Background: Hailing from the beaches of South Carolina, Hundredth have put forth a wide variety of music in the past decade. To be specific, they’ve launched 5 albums to date with the latest going by the name “Somewhere Nowhere”. This is their first self-released endeavor. In the past I’ve admittedly been a casual listener, so let’s see if this new record’s dramatic departure surprises you as much as it surprised me…
This Album Sounds Like: Hundredth went to drop LSD with the spider monkeys while listening to nothing but The Cure and The Neighbourhood. Last I remember this was a Melodic Hardcore band so pressing play on this album was quite a surprise to me. I had to put it down and do a mental adjustment to come back listening to this as a New Wave / Pop / Rock album rather than a Hardcore record. As a result, I also went back to revisit some of their previous work and the transition isn’t as drastic as it was for my first impression. Their album “RARE” certainly started heading in this direction so this seems like a natural step for the band – even if it was completely jarring for me. This isn’t our usual fare on The Circle Pit but I think it can be cool for what it is.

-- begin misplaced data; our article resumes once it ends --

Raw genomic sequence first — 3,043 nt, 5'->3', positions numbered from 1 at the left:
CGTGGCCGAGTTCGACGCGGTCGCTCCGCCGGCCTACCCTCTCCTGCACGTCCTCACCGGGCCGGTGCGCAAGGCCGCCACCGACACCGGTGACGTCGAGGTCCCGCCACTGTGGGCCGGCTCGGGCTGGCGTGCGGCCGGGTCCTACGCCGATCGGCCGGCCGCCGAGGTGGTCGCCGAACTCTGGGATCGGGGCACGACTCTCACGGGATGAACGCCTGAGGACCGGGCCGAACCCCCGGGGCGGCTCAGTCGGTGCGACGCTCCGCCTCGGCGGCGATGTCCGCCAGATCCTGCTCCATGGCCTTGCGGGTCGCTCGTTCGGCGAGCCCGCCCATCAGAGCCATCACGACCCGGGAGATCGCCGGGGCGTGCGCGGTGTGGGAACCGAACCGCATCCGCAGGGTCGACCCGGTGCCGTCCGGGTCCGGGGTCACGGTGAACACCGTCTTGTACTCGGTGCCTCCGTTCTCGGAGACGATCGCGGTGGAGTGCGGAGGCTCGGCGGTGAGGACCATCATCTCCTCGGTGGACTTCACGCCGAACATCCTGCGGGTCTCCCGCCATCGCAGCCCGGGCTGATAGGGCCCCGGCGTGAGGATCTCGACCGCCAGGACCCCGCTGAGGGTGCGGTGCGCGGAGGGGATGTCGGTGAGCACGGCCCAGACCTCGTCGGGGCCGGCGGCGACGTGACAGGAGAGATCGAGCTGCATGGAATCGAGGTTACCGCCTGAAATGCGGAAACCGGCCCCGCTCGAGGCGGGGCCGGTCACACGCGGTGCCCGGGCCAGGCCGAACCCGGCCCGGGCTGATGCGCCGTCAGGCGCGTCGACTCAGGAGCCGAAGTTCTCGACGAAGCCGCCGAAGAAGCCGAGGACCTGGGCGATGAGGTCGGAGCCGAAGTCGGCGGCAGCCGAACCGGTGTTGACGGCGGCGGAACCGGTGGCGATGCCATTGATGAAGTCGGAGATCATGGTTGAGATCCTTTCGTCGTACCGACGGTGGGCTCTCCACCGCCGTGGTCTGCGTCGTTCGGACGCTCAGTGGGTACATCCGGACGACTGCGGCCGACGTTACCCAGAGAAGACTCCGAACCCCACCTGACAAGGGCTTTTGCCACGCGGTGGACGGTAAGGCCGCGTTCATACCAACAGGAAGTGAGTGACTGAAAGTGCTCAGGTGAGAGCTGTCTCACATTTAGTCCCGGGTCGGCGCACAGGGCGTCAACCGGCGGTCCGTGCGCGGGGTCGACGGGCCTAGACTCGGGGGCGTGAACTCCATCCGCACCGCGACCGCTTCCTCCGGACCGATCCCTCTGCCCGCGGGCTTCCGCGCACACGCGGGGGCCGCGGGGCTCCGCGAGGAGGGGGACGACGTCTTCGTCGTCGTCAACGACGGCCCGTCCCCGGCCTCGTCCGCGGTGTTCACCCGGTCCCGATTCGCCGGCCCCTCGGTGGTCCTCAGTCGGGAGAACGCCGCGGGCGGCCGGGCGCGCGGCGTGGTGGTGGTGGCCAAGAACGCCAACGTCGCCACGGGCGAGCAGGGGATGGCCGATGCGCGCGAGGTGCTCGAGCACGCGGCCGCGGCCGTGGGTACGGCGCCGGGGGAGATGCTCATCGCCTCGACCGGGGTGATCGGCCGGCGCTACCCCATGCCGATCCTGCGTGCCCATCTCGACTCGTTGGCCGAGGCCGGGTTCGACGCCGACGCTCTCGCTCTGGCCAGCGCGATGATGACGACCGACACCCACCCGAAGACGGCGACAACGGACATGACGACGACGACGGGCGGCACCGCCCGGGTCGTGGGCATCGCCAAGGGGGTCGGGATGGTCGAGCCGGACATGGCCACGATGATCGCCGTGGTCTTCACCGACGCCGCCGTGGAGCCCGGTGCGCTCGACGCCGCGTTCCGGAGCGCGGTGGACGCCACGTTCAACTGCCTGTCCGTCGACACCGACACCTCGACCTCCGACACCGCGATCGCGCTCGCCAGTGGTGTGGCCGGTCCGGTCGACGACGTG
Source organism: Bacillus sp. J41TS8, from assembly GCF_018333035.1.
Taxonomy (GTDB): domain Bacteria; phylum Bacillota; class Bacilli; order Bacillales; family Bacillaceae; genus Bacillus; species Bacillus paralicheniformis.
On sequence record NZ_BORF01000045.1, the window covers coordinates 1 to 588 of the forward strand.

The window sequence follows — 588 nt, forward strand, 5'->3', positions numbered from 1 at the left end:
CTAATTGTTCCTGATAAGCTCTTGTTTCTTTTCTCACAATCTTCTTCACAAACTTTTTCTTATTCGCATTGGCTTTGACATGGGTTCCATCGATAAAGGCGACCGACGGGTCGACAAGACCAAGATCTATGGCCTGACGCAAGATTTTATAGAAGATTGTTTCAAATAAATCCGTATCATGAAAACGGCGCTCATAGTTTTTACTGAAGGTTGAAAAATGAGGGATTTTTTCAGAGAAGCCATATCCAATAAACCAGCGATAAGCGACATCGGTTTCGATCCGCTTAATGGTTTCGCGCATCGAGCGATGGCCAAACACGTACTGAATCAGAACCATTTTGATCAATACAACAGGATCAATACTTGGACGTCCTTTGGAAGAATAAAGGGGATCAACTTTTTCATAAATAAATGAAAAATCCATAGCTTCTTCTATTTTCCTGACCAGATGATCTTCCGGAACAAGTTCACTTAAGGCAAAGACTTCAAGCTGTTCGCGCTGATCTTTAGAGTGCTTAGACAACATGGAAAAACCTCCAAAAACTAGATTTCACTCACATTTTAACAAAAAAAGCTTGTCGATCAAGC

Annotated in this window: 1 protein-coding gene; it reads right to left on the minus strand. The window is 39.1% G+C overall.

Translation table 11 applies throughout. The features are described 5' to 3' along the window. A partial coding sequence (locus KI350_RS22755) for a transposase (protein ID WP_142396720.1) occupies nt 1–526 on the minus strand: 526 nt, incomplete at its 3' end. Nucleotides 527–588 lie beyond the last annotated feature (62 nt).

Some Favorite Tracks: “Cauterize”, “Leave Yourself”, “Bottle It Up”, “Whatever”, “Iridescent”, “Out of Sight”
Positives: I found some of the arrangements to be pretty damn dreamy and enjoyable. Hundredth can certainly hit the right notes when they want to. There are plenty of ear worms strewn across the ground of this record. It can feel like a little beach vacation for your ears with the breezy approach this Myrtle Beach band brings. On the core tracks, I think they stuck the landing of this transition quite well. “I just want to be whatever I want to be” seems to be the mission statement of this record and I can respect that. Despite the wide variety put forth on this record, it feels uniform as an album experience.
Negatives: WAY TOO MANY effects on the vocals to the point that it could be unlistenable. At worst, it sounds like the singer is coming through a wall of TV static and auto-tune with as if they were trying to hide their voice. But a take like “Leave Yourself”, which arguably had the driest vocals on the album, proves there’s nothing to hide. The vocal effects could also lead to aggressive sibilance which was unpleasant on the ears. Some of the more electronic and pop-oriented tracks were underwhelming in my mind though I’m sure others will like them just fine. Needless to say, if you came into this album expecting purely hardcore Hundredth, you will be let down. So approach with an open mind, eh?
In The End… This one is a bit hit or miss for me. I truly enjoyed some of the tracks and will probably revisit them. On the other hand, some are completely forgettable. This is an interesting step in Hundredth’s career and I’m curious to see where they end up going with it next. Ultimately, my mixed feelings on this record land it at a 6 out of 10. With less filler and less vocal shenanigans, I would’ve surely rated it higher. However I’m sure some of you will love it through and through. Give a listen to the tracks across this page and see!